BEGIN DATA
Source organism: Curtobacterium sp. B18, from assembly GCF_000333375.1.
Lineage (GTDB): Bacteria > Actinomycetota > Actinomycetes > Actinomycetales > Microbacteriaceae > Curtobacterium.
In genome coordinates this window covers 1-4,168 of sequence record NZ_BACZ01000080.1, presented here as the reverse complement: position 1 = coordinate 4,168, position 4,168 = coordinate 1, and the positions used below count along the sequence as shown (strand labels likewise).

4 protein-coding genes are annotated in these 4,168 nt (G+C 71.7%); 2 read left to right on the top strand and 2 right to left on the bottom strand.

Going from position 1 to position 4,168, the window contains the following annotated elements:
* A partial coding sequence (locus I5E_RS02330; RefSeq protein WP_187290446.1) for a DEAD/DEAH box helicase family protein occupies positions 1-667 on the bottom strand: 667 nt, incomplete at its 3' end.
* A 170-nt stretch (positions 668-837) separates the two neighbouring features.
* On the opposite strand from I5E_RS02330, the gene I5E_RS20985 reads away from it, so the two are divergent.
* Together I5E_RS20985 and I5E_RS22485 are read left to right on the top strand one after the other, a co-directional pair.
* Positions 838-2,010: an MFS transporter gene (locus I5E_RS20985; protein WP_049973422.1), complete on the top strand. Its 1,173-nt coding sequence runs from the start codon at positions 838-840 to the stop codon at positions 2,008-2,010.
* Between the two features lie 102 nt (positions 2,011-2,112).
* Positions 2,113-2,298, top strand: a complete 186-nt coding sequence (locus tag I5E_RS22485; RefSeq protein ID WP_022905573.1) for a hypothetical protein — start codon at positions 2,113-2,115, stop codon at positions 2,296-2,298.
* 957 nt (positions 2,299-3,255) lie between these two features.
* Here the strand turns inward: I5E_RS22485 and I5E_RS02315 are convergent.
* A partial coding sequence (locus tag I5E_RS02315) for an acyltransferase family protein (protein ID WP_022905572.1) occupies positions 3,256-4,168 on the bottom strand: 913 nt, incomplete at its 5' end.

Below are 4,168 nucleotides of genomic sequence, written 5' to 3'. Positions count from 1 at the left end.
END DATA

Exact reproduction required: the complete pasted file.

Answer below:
Source organism: Curtobacterium sp. B18, from assembly GCF_000333375.1.
Lineage (GTDB): Bacteria > Actinomycetota > Actinomycetes > Actinomycetales > Microbacteriaceae > Curtobacterium.
In genome coordinates this window covers 1-4,168 of sequence record NZ_BACZ01000080.1, presented here as the reverse complement: position 1 = coordinate 4,168, position 4,168 = coordinate 1, and the positions used below count along the sequence as shown (strand labels likewise).

4 protein-coding genes are annotated in these 4,168 nt (G+C 71.7%); 2 read left to right on the top strand and 2 right to left on the bottom strand.

Going from position 1 to position 4,168, the window contains the following annotated elements:
* A partial coding sequence (locus I5E_RS02330; RefSeq protein WP_187290446.1) for a DEAD/DEAH box helicase family protein occupies positions 1-667 on the bottom strand: 667 nt, incomplete at its 3' end.
* A 170-nt stretch (positions 668-837) separates the two neighbouring features.
* On the opposite strand from I5E_RS02330, the gene I5E_RS20985 reads away from it, so the two are divergent.
* Together I5E_RS20985 and I5E_RS22485 are read left to right on the top strand one after the other, a co-directional pair.
* Positions 838-2,010: an MFS transporter gene (locus I5E_RS20985; protein WP_049973422.1), complete on the top strand. Its 1,173-nt coding sequence runs from the start codon at positions 838-840 to the stop codon at positions 2,008-2,010.
* Between the two features lie 102 nt (positions 2,011-2,112).
* Positions 2,113-2,298, top strand: a complete 186-nt coding sequence (locus tag I5E_RS22485; RefSeq protein ID WP_022905573.1) for a hypothetical protein — start codon at positions 2,113-2,115, stop codon at positions 2,296-2,298.
* 957 nt (positions 2,299-3,255) lie between these two features.
* Here the strand turns inward: I5E_RS22485 and I5E_RS02315 are convergent.
* A partial coding sequence (locus tag I5E_RS02315) for an acyltransferase family protein (protein ID WP_022905572.1) occupies positions 3,256-4,168 on the bottom strand: 913 nt, incomplete at its 5' end.

Below are 4,168 nucleotides of genomic sequence, written 5' to 3'. Positions count from 1 at the left end.